Why these musicians? When you consider artists like Wynton Marsalis, Philip Glass, Paul Simon, and Emmylou Harris, one answer is certainly their considerable achievements. But this book is not simply a survey of famous musicians. For five years, I've had the pleasure of focusing on the people themselves, rather than on their celebrity status, in order to photograph the passions and inspirations that feed the fire inside them. In fact, some of the goals of this project might have been better served by working with obscure musicians, because their struggle to be heard is more visually apparent. However, I was also deeply interested in how excellent musicians continue to grow in spite of their fame, so I decided to include a range of artists.
One of the main problems in photographing the creative process of celebrated musicians was access, even when they consented. In the beginning, I would be informed about what I couldn't do: no photographs on the bus, in hotel rooms, during sound checks, on planes, at home, etc. After that, what was left? I blamed the publicists, managers, the magazine industry and the photographers who came before me, who make a living transmitting the market view of these artists.
Naturally, this frustration was magnified by my own needs and desires. For example, I had always wanted – in fact, I actually needed – to sit in the orchestra in order to photograph a conductor. And always the answer was the same: The orchestra is sacred. Only the musicians are allowed. Like other photographers, I was exiled to the perimeter, far behind the tympani, with a long lens – which is why so many pictures of conductors look the same. At the beginning of my first rehearsal with Blanche Moyse, founder of the Marlboro Music Festival, I was issued the same injunction: the orchestra was off-limits.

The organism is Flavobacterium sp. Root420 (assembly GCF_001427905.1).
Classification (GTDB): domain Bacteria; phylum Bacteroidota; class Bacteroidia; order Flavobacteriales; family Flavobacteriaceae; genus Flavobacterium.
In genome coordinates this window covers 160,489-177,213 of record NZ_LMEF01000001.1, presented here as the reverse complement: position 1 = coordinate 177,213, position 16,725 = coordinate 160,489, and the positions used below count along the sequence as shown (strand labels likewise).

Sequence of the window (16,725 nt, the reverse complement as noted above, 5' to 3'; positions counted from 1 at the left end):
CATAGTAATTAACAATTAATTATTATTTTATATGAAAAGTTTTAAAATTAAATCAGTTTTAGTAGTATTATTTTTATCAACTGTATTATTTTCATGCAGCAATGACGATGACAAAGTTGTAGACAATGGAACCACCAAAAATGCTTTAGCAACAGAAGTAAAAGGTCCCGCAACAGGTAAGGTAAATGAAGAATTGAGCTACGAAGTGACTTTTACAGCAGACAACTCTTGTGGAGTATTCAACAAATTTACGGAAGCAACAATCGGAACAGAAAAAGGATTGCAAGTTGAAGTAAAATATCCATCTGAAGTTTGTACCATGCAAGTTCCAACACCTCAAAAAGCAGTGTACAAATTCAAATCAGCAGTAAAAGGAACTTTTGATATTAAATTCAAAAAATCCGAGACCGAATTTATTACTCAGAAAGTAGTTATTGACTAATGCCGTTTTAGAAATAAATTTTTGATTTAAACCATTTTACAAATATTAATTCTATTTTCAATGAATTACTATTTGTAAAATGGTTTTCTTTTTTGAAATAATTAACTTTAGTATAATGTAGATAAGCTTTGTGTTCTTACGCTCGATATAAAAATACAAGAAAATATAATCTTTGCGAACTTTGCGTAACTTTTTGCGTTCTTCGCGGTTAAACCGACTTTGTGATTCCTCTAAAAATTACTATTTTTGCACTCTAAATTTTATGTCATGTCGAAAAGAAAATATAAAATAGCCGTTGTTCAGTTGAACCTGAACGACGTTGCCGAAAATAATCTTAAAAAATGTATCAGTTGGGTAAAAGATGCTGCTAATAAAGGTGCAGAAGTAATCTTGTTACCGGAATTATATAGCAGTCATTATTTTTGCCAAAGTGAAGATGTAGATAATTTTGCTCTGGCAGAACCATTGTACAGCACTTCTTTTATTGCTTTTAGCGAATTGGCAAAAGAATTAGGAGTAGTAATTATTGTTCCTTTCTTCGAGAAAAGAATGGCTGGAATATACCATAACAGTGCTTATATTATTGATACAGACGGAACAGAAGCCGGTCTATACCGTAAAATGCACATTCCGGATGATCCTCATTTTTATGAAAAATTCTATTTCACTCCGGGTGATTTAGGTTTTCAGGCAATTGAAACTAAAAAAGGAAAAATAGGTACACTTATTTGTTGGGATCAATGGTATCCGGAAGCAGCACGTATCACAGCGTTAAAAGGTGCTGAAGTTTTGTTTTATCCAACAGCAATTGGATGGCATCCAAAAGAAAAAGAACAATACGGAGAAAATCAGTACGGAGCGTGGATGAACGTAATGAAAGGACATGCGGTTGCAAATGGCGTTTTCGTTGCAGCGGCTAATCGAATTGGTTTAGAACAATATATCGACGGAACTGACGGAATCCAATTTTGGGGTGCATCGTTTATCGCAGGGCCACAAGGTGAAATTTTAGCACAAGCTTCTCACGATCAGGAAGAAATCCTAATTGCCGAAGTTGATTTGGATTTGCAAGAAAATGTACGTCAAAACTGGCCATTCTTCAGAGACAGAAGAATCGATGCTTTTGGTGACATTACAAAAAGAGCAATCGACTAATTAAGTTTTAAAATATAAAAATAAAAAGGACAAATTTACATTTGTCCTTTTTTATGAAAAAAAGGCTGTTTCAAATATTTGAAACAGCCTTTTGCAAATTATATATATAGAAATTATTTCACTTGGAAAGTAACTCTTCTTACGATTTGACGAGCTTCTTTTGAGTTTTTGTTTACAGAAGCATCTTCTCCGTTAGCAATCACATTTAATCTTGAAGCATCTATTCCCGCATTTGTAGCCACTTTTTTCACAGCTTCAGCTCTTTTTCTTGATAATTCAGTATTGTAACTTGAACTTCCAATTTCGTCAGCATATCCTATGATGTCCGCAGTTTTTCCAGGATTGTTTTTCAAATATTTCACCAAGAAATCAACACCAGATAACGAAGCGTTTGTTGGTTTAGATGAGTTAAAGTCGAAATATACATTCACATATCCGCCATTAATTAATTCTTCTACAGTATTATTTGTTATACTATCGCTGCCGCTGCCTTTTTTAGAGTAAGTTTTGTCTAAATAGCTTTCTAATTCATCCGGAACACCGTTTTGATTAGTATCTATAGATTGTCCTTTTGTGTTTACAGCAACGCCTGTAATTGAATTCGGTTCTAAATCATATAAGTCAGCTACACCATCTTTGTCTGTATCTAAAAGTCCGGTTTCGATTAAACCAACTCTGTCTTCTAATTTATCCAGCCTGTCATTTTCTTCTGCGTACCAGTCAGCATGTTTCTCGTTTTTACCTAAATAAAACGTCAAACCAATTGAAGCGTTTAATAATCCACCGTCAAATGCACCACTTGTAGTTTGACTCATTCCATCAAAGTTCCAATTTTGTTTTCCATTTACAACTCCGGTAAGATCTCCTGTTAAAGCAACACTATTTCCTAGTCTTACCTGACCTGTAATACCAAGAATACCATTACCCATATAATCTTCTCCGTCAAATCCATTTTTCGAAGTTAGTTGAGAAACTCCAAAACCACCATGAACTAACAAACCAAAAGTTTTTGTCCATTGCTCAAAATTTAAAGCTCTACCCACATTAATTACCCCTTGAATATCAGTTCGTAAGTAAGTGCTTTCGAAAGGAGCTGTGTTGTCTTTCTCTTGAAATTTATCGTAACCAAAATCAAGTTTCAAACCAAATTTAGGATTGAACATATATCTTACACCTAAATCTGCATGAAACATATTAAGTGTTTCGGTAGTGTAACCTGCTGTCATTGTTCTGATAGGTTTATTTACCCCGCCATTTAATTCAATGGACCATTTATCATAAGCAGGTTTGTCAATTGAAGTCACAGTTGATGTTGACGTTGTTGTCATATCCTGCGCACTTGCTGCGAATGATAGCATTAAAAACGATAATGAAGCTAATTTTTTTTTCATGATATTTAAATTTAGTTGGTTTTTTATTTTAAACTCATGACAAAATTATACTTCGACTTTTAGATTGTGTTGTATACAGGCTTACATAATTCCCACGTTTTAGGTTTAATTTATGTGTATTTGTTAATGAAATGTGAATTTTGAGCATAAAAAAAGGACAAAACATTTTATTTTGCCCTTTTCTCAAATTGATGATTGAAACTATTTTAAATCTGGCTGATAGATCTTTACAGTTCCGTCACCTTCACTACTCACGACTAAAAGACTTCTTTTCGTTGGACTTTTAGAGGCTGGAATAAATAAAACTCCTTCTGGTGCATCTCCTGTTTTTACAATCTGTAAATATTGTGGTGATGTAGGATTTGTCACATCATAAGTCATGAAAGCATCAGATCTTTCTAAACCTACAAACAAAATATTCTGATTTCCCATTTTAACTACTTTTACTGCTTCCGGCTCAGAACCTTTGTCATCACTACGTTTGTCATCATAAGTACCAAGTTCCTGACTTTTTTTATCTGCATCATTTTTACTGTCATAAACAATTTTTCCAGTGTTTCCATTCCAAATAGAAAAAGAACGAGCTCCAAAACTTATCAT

When Moyse lifted her hands and began to conduct the first chorale, I took a chance and made my way onto the stage, disappearing between the violins and violas. I was exactly where I wanted to be: facing the conductor, less than ten feet away. As I started photographing, I understood for the first time how symphonic musicians are able to surrender their individual identity to play orchestral music. Sound poured through my body in a way that wholly transcended anything else I'd ever felt or heard. I could feel myself change and submit along with the performers under Moyse's will as we moved through sections of the piece. Even people in the first row never feel this. Only the musicians do. It is, indeed, sacred. Afterward, shaking Blanche's hand, I said I hoped I wasn't too disruptive. "I didn't even see you," she replied. "Where were you?"
To prepare to photograph the musicians in this book, I first bought any of their recordings I did not already own, which led to hundreds of hours of listening. Second, I watched them rehearse and perform, which involved considerable travel. I followed Joseph Shabalala to his home village in South Africa; Philip Glass to India, where, for more than thirty years he's gone repeatedly for inspiration; Wynton Marsalis on tours through Europe and through schools across America; Junior Wells through the Chicago blues circuit and so on. Finally, I hung out with them, which generated some of the most memorable conversations of my life. This interplay between musical, visual and emotional response became the melody in the photographs, upon which I improvised frequently, experimenting and searching to broaden my own understanding of where music comes from.